Every week this fall, I’ll be providing updates on whitetail buck movement for the entire country. These reports are based on intel from whitetailers in each region and my own observations as a traveling deer hunter. For more info like this, subscribe to the Rut Fresh Radio Podcast and Whitetail Weekly Newsletter. No one covers the rut like us.

As I said in last week’s Rut Fresh Report, the end of October is a good time to be in the whitetail woods for a bunch of reasons. Sign making is about to peak. Decoying, rattling, and grunting will work. And big bucks will be looking for the first does coming into estrus.

This is what’s referred to as the seeking phase of the rut. If you want to put daylight buck movement on a scale of 1 to 10, then last week was a 7, this week will be a 9, and next week will be a 10.

The seeking phase is what occurs right before the rut is about to bust open. Sure, you’ll see some immature bucks attempting to breed does and moving at midday, but most everything over 3.5 years old is still moving in the crepuscular periods right now.

That’ll all change between now and our next Rut Fresh Report, though. At this time next week, mature, homebody bucks are going to start disappearing and walking around at midday. They’ll abandon normal routines and be more killable than at any other point in the season. So while we’re not at that 10 out of 10 quite yet, the last few days of October and first few days of November are still a stellar time to hunt. Take advantage of it and know that the best is yet to come.

Here’s how each region breaks down for the coming week.

East
The East has been blessed with timely cold fronts for most of October. It’s been as though a whitetail hunter has been controlling the weather and making temps drop each Saturday for the last two weekends. That’s certainly not the case this weekend, though.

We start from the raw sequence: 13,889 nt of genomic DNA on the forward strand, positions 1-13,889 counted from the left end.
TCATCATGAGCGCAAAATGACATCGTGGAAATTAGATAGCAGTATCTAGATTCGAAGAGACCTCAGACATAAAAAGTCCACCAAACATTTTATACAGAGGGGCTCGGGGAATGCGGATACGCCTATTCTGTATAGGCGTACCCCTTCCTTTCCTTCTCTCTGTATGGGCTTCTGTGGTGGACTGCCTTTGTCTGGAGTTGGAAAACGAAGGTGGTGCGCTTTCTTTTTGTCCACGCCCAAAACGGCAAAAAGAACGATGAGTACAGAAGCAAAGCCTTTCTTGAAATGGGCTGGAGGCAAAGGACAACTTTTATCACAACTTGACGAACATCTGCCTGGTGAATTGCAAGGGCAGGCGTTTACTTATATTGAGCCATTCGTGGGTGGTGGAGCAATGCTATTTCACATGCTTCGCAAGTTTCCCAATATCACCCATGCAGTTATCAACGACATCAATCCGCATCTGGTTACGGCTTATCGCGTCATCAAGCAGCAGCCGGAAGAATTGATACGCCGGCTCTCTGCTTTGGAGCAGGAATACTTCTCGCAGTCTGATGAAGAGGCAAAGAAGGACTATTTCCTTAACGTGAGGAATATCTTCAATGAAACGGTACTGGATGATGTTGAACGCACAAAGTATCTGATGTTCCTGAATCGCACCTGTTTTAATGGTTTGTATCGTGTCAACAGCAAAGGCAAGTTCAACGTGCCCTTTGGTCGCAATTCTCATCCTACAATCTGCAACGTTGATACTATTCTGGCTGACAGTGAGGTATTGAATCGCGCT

But that’s alright. Weather can positively impact deer movement this time of year, but it doesn’t have as much influence in the other direction. Just because highs will be in the 60s doesn’t mean mature bucks won’t be on their feet. They’ll still check scrapes almost every day, leave their beds a little earlier in the evenings, and get in their beds a little later in the mornings. Get out and hunt close to buck bedding and sign, weather be damned.

South
The weather in the South looks equally monotonous for the coming week. Sunny and 75 is great for killing a springtime gobbler, but not so much for killing a rutting buck. With no big cold front in the extended forecast, hunters can expect consistent wind directions.

This is bad news if more than 50% of your best stands are for a north wind. It’s not hard to burn out sets that are near bedding during the rut, so you’ll need to get creative to beat the battering of predicted south winds. You can do this by getting mobile with climbing sticks and a lightweight stand or saddle, or slipping into areas at midday or after a rain to hang new sets. Don’t get caught off guard by too many south winds this rut.

Midwest
Stop me if you’ve heard this one before: The weather isn’t exactly ideal for this coming week. Like hunters in the South, whitetailers in the Heartland need to prepare for lots of south winds in the next 10 days. If you plan to get in tight to bedding areas (which you should), consider how many sits one tree can take before it’s burned out on that wind direction.

The good news is that Midwesterners should have a superior rut to 2019 for one major reason—crop harvest. Last year corn was late getting out of the fields for most of the region, which concealed rutting activity for many hunters. This year harvest has been on time or ahead of schedule for most states, kicking deer out of ag fields before the best part of hunting season. Expect to see more visible seeking, chasing, and general rut behavior in 2020.

West
It’s damn near impossible to believe after last weekend, but warm weather is also in the forecast for Western whitetail hunters. Last weekend had record-setting lows and plenty of snow, which temporarily caused deer to behave like it was post-rut in late November. That’s why I wouldn’t let much of what you saw last weekend influence how you hunt this weekend.

For example, if you noticed mature bucks bedding in irrigated fields last weekend, I wouldn’t expect them to be doing the same this week. The mild weather will have them back in cover checking scrapes and looking to harass does. You might still catch them visiting agriculture in the evenings, but don’t think their movements will just be limited to those areas again. If you didn’t hunt last weekend, use the melting snow and muddy earth to find current sign. Now more than ever, beds and scrapes will be obvious.

Feature image via Matt Hansen.